In January, after the Wall Street Journal reported that Dodd was looking to scrap the idea of an independent agency, Warren penned a letter
to supporters urging them to fight. "The next few weeks will determine
whether our hard work will make a difference for families or whether
families will lose once again," she wrote.

In March, after news reports indicated that Dodd was looking to place
the new agency inside the Federal Reserve -- its ultimate location --
consumer advocates worried that the new regulator's independence would
be in question. In an interview with the Huffington Post,
Warren again made the fight one between banks and families, arguing
that her "first choice is a strong consumer agency. My second choice is
no agency at all and plenty of blood and teeth left on the floor."

A Dodd spokesman noted that the Connecticut Democrat was trying to
pass the toughest legislation that would survive a Republican
filibuster. Dodd also thinks very highly of Warren, the aide said, and
met with her several times throughout the legislative process.


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Other sources disputed the characterization.

"It's not a well-kept secret that they don't have a close
relationship or confer with each other," one consumer advocate said.
"Whenever Dodd locked himself in negotiations with the Republicans over
the independence of the consumer agency, she led the charge in public to
keep it intact and to preserve the president's agenda. I'm sure that
ruffled some feathers."

As HuffPost reported in March,
the two haven't met to discuss the financial reform effort or the new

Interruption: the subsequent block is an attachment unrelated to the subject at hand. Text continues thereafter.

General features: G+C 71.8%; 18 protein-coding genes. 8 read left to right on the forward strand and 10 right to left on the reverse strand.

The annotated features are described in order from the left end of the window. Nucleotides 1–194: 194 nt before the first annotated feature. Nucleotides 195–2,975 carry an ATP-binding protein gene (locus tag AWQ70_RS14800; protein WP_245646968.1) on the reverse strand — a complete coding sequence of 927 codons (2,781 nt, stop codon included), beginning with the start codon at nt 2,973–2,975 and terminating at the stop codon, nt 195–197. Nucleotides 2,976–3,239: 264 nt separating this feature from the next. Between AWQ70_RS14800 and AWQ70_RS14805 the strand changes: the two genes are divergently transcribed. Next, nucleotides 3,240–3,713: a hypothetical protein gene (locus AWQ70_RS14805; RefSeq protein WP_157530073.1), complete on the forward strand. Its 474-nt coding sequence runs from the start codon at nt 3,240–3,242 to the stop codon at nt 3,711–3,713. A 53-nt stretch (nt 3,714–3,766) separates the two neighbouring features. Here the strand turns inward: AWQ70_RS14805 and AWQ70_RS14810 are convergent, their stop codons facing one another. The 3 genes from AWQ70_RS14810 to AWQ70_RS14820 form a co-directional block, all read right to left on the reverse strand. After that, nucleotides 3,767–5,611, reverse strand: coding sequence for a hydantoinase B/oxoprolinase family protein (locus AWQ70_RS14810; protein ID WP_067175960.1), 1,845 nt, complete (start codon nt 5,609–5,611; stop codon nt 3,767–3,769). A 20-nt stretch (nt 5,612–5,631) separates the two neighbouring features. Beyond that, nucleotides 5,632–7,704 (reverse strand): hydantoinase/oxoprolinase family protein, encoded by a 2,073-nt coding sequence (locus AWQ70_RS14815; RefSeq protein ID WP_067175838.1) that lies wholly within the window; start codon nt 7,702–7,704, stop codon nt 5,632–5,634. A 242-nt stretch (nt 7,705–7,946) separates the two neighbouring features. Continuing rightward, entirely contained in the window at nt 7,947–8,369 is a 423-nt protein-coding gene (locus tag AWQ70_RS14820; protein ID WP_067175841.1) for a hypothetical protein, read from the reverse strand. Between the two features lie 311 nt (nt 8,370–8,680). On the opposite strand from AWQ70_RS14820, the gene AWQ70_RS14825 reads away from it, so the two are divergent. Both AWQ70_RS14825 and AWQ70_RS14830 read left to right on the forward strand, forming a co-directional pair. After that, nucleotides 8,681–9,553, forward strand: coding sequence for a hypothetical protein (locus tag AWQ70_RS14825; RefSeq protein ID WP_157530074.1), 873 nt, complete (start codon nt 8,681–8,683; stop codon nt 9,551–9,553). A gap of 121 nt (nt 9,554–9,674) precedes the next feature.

agency since July 2008. The Dodd spokesman couldn't provide the specific
date of their last meeting and volunteered that Dodd never turned down a
meeting request from Warren.

A spokesman for Warren declined to comment.

Consumer advocates praise Dodd for his recent effort to get the
consumer agency through the Senate. But that effort could be undermined
if a tough new regulator isn't picked to lead the agency, they note.

Senate aides say that Dodd's public position on Warren's
confirmability mirrors that of the Treasury Department. A top Treasury
official, Michael Barr, is among three candidates the White House has
identified as potential picks. HuffPost reported last month that
Treasury Secretary Timothy Geithner has expressed opposition to a Warren

Treasury officials had told at least one senator's office that Warren
wasn't confirmable in an effort to sway the senator's views, according
to two Senate aides. A senior administration official said that doesn't
represent Treasury's views.

Dodd's recent advocacy against Warren isn't the first time he's found himself in reformers' crosshairs.

Dodd isn't up for reelection. Other than post-Senate employers, he
doesn't have to worry about waging another public campaign and fighting
for dollars and votes.

Since his last Senate election in 2004, Dodd has raised about $28.3
million, according to an analysis of federal campaign records by the
nonpartisan, Washington-based Center for Responsive Politics. About $13
million of that, or 46 percent, has come from the financial services and
real estate industries. That's nearly four times as much as any other
individual sector has given to Dodd.

As the chairman of the banking committee and a senator from a state
that houses Wall Streeters and big insurance companies, Dodd has long
been associated with the financial services industry.

During his time on the committee, it rarely exercised the kind of
tough Congressional oversight that federal agencies fear. Beginning in
2007 under Dodd's chairmanship, the committee began to hold hearings on
abusive lending and the mounting subprime crisis. By then, it was too

Which is what made his advocacy for the consumer unit so unique,
those involved in the fight say, and what makes his current position on
Warren so disappointing, they argue.

Frank told HuffPost
that if the questions surrounding Warren's confirmability are real,
then Obama should simply give Warren a recess appointment while Senators
are out of town.

The effort to get Warren nominated even compelled Dr. Phil McGraw, a television personality better known as Dr. Phil, to write an op-ed on his blog advocating her nomination.

Dodd got the consumer agency through the Senate despite the many
public and private pronouncements that it was near death. Whether the
same thing is happening with a possible Warren nomination is a question
that few can answer.